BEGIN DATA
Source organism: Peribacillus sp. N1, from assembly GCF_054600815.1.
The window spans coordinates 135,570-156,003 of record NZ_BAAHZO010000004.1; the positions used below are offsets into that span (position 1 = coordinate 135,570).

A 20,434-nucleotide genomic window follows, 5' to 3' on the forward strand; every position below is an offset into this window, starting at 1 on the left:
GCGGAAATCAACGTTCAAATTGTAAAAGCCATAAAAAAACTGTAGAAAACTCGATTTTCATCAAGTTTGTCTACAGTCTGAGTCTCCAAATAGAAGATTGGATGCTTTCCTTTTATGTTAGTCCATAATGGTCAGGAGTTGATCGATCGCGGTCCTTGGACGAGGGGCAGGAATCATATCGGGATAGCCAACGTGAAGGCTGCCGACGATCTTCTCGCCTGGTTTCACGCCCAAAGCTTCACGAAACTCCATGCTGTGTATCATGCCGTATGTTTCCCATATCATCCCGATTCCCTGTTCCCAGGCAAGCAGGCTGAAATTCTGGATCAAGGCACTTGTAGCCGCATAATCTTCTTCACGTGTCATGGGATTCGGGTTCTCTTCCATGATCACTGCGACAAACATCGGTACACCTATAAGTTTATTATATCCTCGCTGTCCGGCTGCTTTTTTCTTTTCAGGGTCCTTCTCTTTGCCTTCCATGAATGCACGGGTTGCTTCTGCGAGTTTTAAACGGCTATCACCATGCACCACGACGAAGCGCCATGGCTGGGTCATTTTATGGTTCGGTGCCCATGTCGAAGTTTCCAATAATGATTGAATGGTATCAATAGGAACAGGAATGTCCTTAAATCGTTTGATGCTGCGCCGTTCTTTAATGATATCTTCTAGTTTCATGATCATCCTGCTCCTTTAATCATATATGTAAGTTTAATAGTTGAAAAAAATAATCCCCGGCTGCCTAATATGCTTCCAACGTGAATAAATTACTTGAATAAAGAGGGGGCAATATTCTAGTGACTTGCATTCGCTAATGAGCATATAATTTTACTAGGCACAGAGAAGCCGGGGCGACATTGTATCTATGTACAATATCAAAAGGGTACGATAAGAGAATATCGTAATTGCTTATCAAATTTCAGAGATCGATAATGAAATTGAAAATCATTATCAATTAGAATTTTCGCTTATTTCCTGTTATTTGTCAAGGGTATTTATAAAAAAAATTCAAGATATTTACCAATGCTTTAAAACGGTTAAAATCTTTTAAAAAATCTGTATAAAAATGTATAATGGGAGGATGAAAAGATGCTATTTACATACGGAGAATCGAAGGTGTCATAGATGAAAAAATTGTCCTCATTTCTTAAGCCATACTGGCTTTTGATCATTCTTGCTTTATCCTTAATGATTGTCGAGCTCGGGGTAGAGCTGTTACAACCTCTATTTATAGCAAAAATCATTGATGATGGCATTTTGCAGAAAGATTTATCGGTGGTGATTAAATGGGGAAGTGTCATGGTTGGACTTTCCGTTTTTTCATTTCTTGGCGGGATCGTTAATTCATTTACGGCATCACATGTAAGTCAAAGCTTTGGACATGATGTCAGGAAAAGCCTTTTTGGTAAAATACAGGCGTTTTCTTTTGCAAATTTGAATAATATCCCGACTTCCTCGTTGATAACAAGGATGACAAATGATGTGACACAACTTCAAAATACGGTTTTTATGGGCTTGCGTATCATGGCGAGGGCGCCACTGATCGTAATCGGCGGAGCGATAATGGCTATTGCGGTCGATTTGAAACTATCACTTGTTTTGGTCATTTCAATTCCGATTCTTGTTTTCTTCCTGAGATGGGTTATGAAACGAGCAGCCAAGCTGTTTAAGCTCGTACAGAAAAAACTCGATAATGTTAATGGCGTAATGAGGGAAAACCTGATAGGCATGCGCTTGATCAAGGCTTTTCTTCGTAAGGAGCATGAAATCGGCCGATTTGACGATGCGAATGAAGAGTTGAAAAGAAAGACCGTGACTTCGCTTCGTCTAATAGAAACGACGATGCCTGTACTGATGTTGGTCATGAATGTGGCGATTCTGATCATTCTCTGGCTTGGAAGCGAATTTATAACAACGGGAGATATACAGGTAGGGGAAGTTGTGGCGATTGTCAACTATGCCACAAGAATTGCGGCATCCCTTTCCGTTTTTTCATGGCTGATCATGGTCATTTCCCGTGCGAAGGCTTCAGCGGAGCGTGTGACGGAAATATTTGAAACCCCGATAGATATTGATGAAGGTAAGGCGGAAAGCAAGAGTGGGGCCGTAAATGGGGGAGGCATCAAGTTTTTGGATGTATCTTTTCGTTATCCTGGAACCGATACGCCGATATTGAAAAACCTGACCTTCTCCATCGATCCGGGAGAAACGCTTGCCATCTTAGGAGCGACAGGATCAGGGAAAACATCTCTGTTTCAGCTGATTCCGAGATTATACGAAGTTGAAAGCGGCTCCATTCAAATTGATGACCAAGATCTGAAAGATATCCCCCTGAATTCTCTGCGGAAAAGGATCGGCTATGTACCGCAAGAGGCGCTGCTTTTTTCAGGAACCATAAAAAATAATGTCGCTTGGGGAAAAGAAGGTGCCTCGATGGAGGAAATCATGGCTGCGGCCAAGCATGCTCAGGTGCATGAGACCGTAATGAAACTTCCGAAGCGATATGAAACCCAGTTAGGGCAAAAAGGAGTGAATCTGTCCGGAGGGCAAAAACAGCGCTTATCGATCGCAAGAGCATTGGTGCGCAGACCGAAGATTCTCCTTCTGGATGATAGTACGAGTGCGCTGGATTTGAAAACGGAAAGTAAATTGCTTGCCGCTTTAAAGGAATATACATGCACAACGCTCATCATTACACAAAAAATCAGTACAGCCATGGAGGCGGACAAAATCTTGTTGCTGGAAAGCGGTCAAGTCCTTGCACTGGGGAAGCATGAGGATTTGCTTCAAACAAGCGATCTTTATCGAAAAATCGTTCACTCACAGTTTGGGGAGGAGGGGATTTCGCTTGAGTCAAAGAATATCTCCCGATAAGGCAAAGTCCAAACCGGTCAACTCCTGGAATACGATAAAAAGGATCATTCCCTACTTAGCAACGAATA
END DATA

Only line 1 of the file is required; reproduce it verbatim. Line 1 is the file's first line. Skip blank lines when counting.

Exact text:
Source organism: Peribacillus sp. N1, from assembly GCF_054600815.1.